The wood in which they are conceived, or the metal or other material coming from the earth. We all come from stardust, including these objects. Since the 90's Viyé Diba has been in dialogue with the objects of the collection of the Musée Théodore Monod. This residency is in fact not the first time he has established this type of dialogue. At that time he decided on four working principles: the role of the material in the final result, the rules of composition, verticality and the question of rhythm. He created his concept from his analysis of these works.
Working with Viyé Diba
My work on the artwork that Viyé Diba realized in the frame of the residency, in addition to the exchanges with him, was a video and photographic documentation of the working process. Indeed, his concept was based on the details, the graphics of the object chosen in the collection of the Musée Théodore Monod.
I used microscopic photography to take pictures. This type of photography consists in fact of a very simple way to realize a microscope enlargement with a smartphone and a magnifying glass. Indeed, when you use only the zoom of the smartphone too close to the object, the image is completely blurred. With the help of the magnifying glass and the zoom you get an enlarged image like a microscope, a binocular or a macro lens. This work shows the details of the structures, and how sophisticated our heritage is. We realize how essential these details are for the final result. Isn't it said that the devil is in the details? The study of the details also makes it possible to realize that the role of the material is essential. The medium contributes to the purpose of the work.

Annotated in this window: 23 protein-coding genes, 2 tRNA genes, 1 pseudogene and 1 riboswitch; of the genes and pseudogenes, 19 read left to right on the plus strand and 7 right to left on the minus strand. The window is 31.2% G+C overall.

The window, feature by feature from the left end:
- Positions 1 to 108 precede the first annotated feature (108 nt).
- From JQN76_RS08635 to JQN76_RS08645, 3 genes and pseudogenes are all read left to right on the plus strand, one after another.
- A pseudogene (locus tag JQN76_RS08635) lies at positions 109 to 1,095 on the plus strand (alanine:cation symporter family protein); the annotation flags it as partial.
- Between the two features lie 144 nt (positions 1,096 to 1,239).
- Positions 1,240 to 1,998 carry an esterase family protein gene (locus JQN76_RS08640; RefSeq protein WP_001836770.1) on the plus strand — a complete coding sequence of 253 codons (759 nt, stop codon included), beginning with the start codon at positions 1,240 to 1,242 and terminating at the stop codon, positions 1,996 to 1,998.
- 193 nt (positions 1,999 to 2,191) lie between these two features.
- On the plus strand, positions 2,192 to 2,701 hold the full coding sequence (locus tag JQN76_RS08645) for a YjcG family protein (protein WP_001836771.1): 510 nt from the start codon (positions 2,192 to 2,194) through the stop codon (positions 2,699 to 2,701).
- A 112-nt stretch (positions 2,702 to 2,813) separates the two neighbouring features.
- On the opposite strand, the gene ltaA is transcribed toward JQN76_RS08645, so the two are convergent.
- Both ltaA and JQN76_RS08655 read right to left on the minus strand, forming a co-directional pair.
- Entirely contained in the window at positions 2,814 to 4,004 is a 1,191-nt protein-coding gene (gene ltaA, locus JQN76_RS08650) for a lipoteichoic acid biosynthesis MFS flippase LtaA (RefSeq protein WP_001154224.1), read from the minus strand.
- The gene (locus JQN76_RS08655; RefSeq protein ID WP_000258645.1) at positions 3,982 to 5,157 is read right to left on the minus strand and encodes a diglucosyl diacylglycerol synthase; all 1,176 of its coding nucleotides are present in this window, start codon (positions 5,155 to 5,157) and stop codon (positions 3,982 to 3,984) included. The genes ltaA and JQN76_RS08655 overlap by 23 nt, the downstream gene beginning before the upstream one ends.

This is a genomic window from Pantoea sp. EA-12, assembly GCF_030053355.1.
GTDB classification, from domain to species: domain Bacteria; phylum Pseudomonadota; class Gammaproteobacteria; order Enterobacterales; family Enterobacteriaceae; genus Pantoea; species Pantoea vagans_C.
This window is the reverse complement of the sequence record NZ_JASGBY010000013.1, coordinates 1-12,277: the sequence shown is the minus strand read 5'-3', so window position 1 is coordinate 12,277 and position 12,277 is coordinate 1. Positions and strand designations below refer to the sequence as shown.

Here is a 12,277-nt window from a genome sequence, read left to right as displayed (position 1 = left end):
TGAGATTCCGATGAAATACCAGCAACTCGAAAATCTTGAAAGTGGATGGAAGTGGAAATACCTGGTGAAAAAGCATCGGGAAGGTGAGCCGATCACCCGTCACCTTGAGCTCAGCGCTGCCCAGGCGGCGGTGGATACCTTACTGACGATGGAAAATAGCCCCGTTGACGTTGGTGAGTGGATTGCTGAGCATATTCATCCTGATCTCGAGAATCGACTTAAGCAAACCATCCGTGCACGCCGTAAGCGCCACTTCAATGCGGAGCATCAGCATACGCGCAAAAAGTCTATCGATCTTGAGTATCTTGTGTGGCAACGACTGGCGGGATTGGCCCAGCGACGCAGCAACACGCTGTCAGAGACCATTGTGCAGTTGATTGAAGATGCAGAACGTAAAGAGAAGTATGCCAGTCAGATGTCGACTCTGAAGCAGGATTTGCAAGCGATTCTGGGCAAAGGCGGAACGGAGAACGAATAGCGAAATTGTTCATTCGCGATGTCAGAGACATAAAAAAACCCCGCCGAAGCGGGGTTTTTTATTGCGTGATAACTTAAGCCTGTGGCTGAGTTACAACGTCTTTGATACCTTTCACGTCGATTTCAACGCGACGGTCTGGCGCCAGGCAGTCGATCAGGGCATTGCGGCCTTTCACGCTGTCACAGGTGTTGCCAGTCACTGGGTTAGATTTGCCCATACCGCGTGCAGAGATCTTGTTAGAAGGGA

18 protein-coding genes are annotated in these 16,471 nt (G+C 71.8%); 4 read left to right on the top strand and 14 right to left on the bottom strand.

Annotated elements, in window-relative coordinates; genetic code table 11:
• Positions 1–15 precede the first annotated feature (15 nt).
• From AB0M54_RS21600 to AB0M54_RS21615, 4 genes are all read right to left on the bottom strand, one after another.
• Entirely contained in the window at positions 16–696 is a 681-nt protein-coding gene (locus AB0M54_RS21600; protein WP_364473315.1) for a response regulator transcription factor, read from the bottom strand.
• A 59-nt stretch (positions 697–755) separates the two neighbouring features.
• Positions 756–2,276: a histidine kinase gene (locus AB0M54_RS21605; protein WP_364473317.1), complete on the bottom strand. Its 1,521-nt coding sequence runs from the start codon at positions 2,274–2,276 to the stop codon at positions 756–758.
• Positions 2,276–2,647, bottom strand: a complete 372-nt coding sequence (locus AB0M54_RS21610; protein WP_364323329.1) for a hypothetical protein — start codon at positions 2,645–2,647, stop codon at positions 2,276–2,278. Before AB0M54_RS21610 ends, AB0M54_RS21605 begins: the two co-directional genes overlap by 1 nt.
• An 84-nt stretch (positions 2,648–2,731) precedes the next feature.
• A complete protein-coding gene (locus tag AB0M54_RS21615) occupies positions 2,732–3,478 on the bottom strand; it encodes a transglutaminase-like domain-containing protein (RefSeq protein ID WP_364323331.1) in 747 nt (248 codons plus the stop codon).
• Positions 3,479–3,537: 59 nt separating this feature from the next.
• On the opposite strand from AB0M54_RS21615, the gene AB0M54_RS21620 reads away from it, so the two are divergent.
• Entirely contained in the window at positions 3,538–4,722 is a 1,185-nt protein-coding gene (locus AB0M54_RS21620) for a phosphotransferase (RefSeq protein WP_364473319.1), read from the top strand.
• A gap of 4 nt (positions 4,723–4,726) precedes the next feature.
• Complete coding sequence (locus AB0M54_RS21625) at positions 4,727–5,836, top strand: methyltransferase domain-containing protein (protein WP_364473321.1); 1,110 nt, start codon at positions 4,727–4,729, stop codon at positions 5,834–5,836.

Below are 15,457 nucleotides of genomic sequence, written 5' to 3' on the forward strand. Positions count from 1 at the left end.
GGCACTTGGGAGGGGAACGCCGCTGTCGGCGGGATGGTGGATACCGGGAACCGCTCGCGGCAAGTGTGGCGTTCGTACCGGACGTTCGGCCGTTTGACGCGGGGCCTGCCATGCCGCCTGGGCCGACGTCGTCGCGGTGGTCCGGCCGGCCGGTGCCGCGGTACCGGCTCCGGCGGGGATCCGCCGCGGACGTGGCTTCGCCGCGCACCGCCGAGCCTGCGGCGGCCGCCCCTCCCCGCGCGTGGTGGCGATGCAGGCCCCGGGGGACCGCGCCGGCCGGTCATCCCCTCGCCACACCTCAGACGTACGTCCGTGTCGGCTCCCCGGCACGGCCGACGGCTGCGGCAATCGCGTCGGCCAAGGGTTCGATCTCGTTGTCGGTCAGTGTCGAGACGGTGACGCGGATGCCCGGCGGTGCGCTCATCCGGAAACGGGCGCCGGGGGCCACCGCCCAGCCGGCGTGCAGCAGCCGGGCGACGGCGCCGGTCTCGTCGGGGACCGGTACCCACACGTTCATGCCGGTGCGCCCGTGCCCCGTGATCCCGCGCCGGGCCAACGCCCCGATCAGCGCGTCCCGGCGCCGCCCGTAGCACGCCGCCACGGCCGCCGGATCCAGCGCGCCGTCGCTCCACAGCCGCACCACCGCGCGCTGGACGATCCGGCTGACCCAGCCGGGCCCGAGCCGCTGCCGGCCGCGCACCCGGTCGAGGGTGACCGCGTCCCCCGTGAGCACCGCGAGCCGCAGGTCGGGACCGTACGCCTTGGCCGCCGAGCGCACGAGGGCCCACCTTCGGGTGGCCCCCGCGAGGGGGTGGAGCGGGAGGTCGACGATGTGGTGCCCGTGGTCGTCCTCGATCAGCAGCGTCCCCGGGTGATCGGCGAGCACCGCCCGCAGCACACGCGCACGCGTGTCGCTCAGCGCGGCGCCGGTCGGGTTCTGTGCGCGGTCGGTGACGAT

And that, according to Viyé Diba, is very African. And I quote: "If you see how we make wood, we attack it, we dig, we make holes, the wood reacts, and this reaction is part of the final language of the work. All this aggression participates in the expression, participates in the final aesthetic result. The material participates in the definition of the work" and that, according to Viyé Diba, is very important.
The language of objects
Viyé Diba says that objects speak, have memories, ... and that they fall into disuse. The contemporary artist, I quote, “becomes the mediator to create a bridge between these objects and the population that is interested in them”. And thus there would be object:
- the 1st language is that of the materials,
- the 2nd language that of the forms,